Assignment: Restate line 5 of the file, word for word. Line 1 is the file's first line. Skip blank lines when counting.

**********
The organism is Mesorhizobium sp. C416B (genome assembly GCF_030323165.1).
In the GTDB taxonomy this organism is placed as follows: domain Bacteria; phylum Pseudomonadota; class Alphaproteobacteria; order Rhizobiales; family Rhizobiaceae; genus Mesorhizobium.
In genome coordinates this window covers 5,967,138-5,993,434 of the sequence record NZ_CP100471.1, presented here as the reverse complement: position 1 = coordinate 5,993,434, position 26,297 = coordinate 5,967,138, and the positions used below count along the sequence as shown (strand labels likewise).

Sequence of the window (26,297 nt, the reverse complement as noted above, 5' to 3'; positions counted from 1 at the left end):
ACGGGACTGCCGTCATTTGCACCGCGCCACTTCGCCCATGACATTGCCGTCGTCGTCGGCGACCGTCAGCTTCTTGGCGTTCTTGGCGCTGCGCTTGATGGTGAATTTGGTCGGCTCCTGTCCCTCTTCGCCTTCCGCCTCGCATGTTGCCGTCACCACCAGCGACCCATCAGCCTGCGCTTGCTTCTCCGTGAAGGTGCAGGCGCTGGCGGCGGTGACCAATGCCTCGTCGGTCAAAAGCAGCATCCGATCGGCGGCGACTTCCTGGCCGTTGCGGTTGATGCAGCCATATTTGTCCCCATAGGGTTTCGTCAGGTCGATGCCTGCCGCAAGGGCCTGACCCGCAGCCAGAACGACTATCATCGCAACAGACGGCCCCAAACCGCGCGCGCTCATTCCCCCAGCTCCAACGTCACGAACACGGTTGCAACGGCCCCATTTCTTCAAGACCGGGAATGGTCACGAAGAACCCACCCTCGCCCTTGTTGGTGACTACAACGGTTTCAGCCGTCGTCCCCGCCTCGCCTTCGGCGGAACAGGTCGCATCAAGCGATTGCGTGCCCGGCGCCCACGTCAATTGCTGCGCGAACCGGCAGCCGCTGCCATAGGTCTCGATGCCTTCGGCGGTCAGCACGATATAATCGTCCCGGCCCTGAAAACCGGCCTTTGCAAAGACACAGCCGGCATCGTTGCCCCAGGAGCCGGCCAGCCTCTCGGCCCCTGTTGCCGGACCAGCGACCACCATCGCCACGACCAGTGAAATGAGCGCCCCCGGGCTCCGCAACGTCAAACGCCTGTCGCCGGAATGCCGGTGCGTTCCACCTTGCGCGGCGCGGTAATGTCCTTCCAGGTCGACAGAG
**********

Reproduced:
ACGGGACTGCCGTCATTTGCACCGCGCCACTTCGCCCATGACATTGCCGTCGTCGTCGGCGACCGTCAGCTTCTTGGCGTTCTTGGCGCTGCGCTTGATGGTGAATTTGGTCGGCTCCTGTCCCTCTTCGCCTTCCGCCTCGCATGTTGCCGTCACCACCAGCGACCCATCAGCCTGCGCTTGCTTCTCCGTGAAGGTGCAGGCGCTGGCGGCGGTGACCAATGCCTCGTCGGTCAAAAGCAGCATCCGATCGGCGGCGACTTCCTGGCCGTTGCGGTTGATGCAGCCATATTTGTCCCCATAGGGTTTCGTCAGGTCGATGCCTGCCGCAAGGGCCTGACCCGCAGCCAGAACGACTATCATCGCAACAGACGGCCCCAAACCGCGCGCGCTCATTCCCCCAGCTCCAACGTCACGAACACGGTTGCAACGGCCCCATTTCTTCAAGACCGGGAATGGTCACGAAGAACCCACCCTCGCCCTTGTTGGTGACTACAACGGTTTCAGCCGTCGTCCCCGCCTCGCCTTCGGCGGAACAGGTCGCATCAAGCGATTGCGTGCCCGGCGCCCACGTCAATTGCTGCGCGAACCGGCAGCCGCTGCCATAGGTCTCGATGCCTTCGGCGGTCAGCACGATATAATCGTCCCGGCCCTGAAAACCGGCCTTTGCAAAGACACAGCCGGCATCGTTGCCCCAGGAGCCGGCCAGCCTCTCGGCCCCTGTTGCCGGACCAGCGACCACCATCGCCACGACCAGTGAAATGAGCGCCCCCGGGCTCCGCAACGTCAAACGCCTGTCGCCGGAATGCCGGTGCGTTCCACCTTGCGCGGCGCGGTAATGTCCTTCCAGGTCGACAGAG